4K UHD TV (ULTRA HIGH DEFINITION) is the next iteration of technology coming to the consumer TV markets. HD was good, 3D was interesting, but is 4K now necessary? While the industry is debating whether or not this is a “must have” technology for the living-room – it is a great solution for advanced visualization applications.
Consider this – many businesses are centered around visualizing complex information, such as seismic imaging, geospatial mapping and analysis, automotive simulation, and other scientific and technological innovators. The more complex the information, the more beneficial collaborative analysis becomes. The best collaboration occurs when everyone can see and discuss the information at the same time. Since 4K TV adds high resolution into large format displays – it is a great fit for visualization rooms.
4K UHD TV Overview
The following video gives an overview of 4K UHD TV technology:
While the current focus of this technology is consumer living rooms for movie watchers, it can also be applied to business visualization solutions. Computer monitors have traditionally had a maximum resolution around the HD range (1920×1080), and traditional monitors are in the 23 to 27-inch size range.
As you scale the size up to the 80+ inch range – as do these TVs, then the additional “4K” resolution (3840×2160) does offer visible benefits to image quality. Essentially, 4x traditional HD images (1920×1080) can be displayed side by side on a 4K TV.
There are larger TVs, such as the Worlds Largest LED TV announced earlier this year, but without this 4K resolution, they are more suited to be viewed from afar (like traditional conference room / projector environments). These 4K TVs can be viewed up close while maintaining visual details, which makes them suitable for detailed visual collaboration work.
Passive vs Active 3D on 4K TV
3D is where 4K can really excel. There are two primary methods used in 3D content display:
- Active 3D: Uses expensive, battery-operated shutter glasses that rapidly shutter open and closed. Information meant for your left eye is blocked from your right eye by a closed shutter.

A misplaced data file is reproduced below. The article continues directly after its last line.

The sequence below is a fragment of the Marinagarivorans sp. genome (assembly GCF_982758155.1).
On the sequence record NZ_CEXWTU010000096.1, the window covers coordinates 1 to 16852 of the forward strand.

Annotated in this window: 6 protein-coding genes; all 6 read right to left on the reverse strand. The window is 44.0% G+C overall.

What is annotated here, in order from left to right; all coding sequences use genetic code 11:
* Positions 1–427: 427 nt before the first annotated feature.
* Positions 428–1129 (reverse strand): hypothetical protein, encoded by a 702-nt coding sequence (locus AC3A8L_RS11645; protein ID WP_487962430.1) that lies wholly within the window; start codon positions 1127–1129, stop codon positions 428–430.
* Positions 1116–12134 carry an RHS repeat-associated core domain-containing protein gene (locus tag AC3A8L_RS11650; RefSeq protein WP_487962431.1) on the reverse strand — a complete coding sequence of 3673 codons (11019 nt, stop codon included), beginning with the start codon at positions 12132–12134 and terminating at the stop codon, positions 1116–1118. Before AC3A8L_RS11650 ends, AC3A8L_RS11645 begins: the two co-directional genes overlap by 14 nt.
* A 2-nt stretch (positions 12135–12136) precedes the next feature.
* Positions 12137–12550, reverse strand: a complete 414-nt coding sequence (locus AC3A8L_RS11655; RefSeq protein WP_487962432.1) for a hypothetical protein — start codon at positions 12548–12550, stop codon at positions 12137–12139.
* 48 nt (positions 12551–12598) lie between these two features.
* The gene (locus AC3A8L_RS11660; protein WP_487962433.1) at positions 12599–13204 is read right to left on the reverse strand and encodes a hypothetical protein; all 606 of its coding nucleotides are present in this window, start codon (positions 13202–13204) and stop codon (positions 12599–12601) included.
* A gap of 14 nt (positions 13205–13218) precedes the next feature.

- Passive 3D: Uses inexpensive polarized glasses, like most movie theaters. The TV has a special filter that polarizes each line of pixels. This filter makes the odd lines on the screen only visible to the left eye, and the even lines only visible to the right.
The downside to Active 3D (besides the expensive glasses) is that half of the time the light is blocked from your eye – so the image is noticeably dimmer than non-3D content. If brightness is not your primary concern, then astounding 3D resolution can be achieved.
The downside to Passive 3D is that half the horizontal resolution is blocked from your eye – so the image is noticeably lower resolution. However, on a 4K TV, this means that even a 3D image is HD quality (1080p) – and brighter than on an Active 3D display.
Sony 4K UHD TV
At the moment, Sony appears to be leading the charge in 4K UHD – their 84-inch 4K TV is already available. LG and Toshiba have also announced that they have 84-inch 4K TVs “coming soon”, and other manufacturers will soon follow.
Sony also partnered with SES, who operates a fleet of satellites, to demonstrate their new 4K transmission equipment that compresses 4K data down to a size that can be handled by existing HD transmission equipment. Sony is clearly trying to get 4K technology accepted by the industry.
Features at a glance:
- 84″ (diagonal) screen size
- 4K (3840×2160) resolution
- Up scaling to 4K
- Full HD Passive 3D capable
- Built-in WiFi, and streaming apps.
- Media Remote app to control TV with a smartphone
- DLNA support (stream content from DLNA server on network)
- 50-watts of audio output – with Surround 3D
Contact AVTG if you would like to see a demonstration of this device in person!